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John Howard Reid

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Herod and the Baptist
By John Howard Reid
Friday, November 27, 2009

Rated "PG" by the Author.

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An historical postscript inserted into Mark's Gospel, either by Mark himself or by an early editor, this narrative is certainly written in Mark's customary style. This important addition to Mark's Gospel is included in the book, "MARK and JOHN", a new translation in modern English of the complete first and last Gospels of the Bible's New Testament.


Herod and the Baptist  

As the miracles performed by Jesus were talked about everywhere, it was just a matter of time before the news reached Prince Herod Antipas and his court at Tiberias [by far the largest pagan city in Galilee]. Some of Herod’s courtiers even claimed that Jesus was actually John the Baptist, miraculously raised from the dead – which explained how it came about that these mighty powers of healing and miracle-working had accompanied his return to life.

    Others, however, gave it as their opinion that Jesus was Elias. Still others thought that Jesus was one of the other prophets – or perhaps even a prophet Himself.

    On the other hand, Prince Herod Antipas was certain. “It is John,” he said. “The very John I beheaded has been raised from the dead!”

    Less than a year had passed since Herod had sent his soldiers to arrest John and then imprisoned him in his palace. John’s “crime” was his insistence that God’s Law forbade the prince from marrying Herodias, the wife of his brother, Prince Philip.

    Herodias was furious. She wanted John killed in revenge, but had no power to give such an order herself.

    Herod, on the other hand, had a healthy respect for John – and even a fear of him. He knew John was not only a just man, a righteous and holy man, but a person on intimate terms with God Himself.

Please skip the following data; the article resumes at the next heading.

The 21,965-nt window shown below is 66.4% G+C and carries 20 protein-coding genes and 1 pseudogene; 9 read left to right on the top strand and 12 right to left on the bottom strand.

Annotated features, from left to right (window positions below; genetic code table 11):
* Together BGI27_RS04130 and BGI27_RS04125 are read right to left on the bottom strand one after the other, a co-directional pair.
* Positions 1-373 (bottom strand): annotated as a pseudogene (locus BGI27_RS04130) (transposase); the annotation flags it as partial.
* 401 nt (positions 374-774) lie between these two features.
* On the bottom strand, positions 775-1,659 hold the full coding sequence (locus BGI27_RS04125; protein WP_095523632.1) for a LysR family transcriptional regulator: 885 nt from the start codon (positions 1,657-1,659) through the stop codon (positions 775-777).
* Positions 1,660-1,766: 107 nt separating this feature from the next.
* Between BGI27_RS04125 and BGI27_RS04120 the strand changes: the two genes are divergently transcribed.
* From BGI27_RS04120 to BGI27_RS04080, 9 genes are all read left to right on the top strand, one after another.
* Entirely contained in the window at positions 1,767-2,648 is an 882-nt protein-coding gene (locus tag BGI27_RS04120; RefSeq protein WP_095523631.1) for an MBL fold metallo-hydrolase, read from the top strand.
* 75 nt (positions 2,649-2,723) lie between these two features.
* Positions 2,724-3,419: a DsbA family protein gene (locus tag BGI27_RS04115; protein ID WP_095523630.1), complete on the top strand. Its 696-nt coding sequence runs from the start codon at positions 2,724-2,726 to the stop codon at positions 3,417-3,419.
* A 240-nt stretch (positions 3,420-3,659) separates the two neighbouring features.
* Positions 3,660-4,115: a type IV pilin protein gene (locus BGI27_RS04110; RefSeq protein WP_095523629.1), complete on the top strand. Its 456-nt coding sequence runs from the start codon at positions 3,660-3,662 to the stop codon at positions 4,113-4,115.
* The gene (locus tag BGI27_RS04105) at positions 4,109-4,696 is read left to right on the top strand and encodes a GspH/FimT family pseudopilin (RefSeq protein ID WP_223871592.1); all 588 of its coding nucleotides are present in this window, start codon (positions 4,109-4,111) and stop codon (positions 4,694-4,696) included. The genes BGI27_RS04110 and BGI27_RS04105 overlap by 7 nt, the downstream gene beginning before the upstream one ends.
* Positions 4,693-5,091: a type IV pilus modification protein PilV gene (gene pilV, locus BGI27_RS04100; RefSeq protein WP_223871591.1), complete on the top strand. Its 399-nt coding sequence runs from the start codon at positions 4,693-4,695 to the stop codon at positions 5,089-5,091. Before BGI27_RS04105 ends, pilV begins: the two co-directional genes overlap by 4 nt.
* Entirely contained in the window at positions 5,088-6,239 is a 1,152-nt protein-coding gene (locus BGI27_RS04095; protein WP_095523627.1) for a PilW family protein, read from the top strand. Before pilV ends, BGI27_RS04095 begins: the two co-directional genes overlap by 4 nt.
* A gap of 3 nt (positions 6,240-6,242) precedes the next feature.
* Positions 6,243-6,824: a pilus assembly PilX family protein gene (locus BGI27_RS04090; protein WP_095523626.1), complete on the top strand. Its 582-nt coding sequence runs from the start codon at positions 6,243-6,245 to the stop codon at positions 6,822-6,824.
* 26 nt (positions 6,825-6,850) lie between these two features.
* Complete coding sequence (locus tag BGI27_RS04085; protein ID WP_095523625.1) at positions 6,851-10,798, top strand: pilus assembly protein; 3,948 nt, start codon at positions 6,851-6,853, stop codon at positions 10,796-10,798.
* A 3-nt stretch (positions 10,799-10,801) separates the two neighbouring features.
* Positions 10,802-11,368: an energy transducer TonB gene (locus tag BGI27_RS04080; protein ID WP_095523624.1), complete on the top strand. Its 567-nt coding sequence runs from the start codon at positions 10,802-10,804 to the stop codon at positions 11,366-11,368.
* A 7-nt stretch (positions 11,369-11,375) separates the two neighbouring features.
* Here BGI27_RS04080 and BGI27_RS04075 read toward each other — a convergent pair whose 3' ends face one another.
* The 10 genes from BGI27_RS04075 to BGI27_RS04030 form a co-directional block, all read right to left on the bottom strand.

So Herod kept John under guard in the palace, partly to protect him and partly because he liked to converse with John and hear what he had to say. True, John’s words often puzzled and disturbed him, but he listened gladly all the same.

    Herodias bided her time. Her chance finally came on Herod’s birthday, when the prince celebrated the occasion by throwing a big party at the palace to which he invited his aides, the officers of his army, and the leading male citizens of every sizable town in Galilee and Peraea.

    As part of the entertainment, Herodias volunteered the services of her daughter, Salome, a seductive and highly  accomplished dancer whom she knew would greatly please and fascinate Prince Herod and his guests.

    She was right.

    “Salome, Salome, ask me anything you like!” cried the besotted prince. “Even if you should ask for half my kingdom, I swear, in God’s name and before this whole company, I will give it to you!”       

    Salome left the feast to consult her mother. “What shall I ask for, mother?”

    “Ask for John the Baptist’s head!”

    Salome hurried back to the feast and said to Herod Antipas, “I want the head of John the Baptist – right now – on a tray!”

    This unexpected request grieved the prince exceedingly. But he had no choice. He had sworn an oath in front of all the leading citizens of his kingdom. So he immediately dispatched one of his bodyguards to the room where John was kept prisoner with orders to kill John and bring back his head on a tray. The soldier did so. He brought back John’s head, handed it to the girl, and she took it to her mother.

    When John’s disciples heard what had happened, they came for his body and laid it in a tomb.


       Web Site: Bible Wisdom

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